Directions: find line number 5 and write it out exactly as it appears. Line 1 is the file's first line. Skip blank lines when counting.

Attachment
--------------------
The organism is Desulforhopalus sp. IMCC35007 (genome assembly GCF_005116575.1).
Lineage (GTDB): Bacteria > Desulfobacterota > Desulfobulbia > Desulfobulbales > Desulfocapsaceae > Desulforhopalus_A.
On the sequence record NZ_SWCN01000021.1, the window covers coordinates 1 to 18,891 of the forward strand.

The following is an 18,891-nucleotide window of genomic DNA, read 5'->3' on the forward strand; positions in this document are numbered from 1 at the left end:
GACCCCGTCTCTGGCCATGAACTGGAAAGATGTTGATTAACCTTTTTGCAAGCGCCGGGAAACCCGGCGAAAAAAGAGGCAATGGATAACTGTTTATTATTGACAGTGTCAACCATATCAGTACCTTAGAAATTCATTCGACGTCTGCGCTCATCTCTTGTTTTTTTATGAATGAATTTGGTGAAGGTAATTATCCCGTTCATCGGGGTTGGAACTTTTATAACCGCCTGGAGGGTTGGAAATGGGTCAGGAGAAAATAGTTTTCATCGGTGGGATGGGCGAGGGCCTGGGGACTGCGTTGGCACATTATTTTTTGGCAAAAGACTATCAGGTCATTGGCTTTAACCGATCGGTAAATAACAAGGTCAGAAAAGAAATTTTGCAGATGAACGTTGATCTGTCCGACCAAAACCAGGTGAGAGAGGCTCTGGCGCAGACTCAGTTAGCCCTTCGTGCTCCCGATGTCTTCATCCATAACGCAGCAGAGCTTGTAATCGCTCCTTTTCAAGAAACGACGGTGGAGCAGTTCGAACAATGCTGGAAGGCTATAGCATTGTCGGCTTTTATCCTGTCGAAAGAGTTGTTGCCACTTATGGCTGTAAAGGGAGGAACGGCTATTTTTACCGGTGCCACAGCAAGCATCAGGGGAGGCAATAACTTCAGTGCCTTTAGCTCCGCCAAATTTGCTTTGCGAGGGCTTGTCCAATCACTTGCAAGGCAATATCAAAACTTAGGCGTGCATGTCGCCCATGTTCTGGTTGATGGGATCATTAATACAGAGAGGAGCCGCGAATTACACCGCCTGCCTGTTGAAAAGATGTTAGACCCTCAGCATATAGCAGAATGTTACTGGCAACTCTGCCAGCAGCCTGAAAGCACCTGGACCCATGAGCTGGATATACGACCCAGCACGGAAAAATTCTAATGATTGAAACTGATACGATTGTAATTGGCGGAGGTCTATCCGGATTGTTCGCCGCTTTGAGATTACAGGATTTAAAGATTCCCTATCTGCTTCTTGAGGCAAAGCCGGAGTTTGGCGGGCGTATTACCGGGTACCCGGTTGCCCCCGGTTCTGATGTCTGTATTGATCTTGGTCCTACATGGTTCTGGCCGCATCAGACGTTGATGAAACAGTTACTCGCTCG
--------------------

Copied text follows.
GACCCCGTCTCTGGCCATGAACTGGAAAGATGTTGATTAACCTTTTTGCAAGCGCCGGGAAACCCGGCGAAAAAAGAGGCAATGGATAACTGTTTATTATTGACAGTGTCAACCATATCAGTACCTTAGAAATTCATTCGACGTCTGCGCTCATCTCTTGTTTTTTTATGAATGAATTTGGTGAAGGTAATTATCCCGTTCATCGGGGTTGGAACTTTTATAACCGCCTGGAGGGTTGGAAATGGGTCAGGAGAAAATAGTTTTCATCGGTGGGATGGGCGAGGGCCTGGGGACTGCGTTGGCACATTATTTTTTGGCAAAAGACTATCAGGTCATTGGCTTTAACCGATCGGTAAATAACAAGGTCAGAAAAGAAATTTTGCAGATGAACGTTGATCTGTCCGACCAAAACCAGGTGAGAGAGGCTCTGGCGCAGACTCAGTTAGCCCTTCGTGCTCCCGATGTCTTCATCCATAACGCAGCAGAGCTTGTAATCGCTCCTTTTCAAGAAACGACGGTGGAGCAGTTCGAACAATGCTGGAAGGCTATAGCATTGTCGGCTTTTATCCTGTCGAAAGAGTTGTTGCCACTTATGGCTGTAAAGGGAGGAACGGCTATTTTTACCGGTGCCACAGCAAGCATCAGGGGAGGCAATAACTTCAGTGCCTTTAGCTCCGCCAAATTTGCTTTGCGAGGGCTTGTCCAATCACTTGCAAGGCAATATCAAAACTTAGGCGTGCATGTCGCCCATGTTCTGGTTGATGGGATCATTAATACAGAGAGGAGCCGCGAATTACACCGCCTGCCTGTTGAAAAGATGTTAGACCCTCAGCATATAGCAGAATGTTACTGGCAACTCTGCCAGCAGCCTGAAAGCACCTGGACCCATGAGCTGGATATACGACCCAGCACGGAAAAATTCTAATGATTGAAACTGATACGATTGTAATTGGCGGAGGTCTATCCGGATTGTTCGCCGCTTTGAGATTACAGGATTTAAAGATTCCCTATCTGCTTCTTGAGGCAAAGCCGGAGTTTGGCGGGCGTATTACCGGGTACCCGGTTGCCCCCGGTTCTGATGTCTGTATTGATCTTGGTCCTACATGGTTCTGGCCGCATCAGACGTTGATGAAACAGTTACTCGCTCG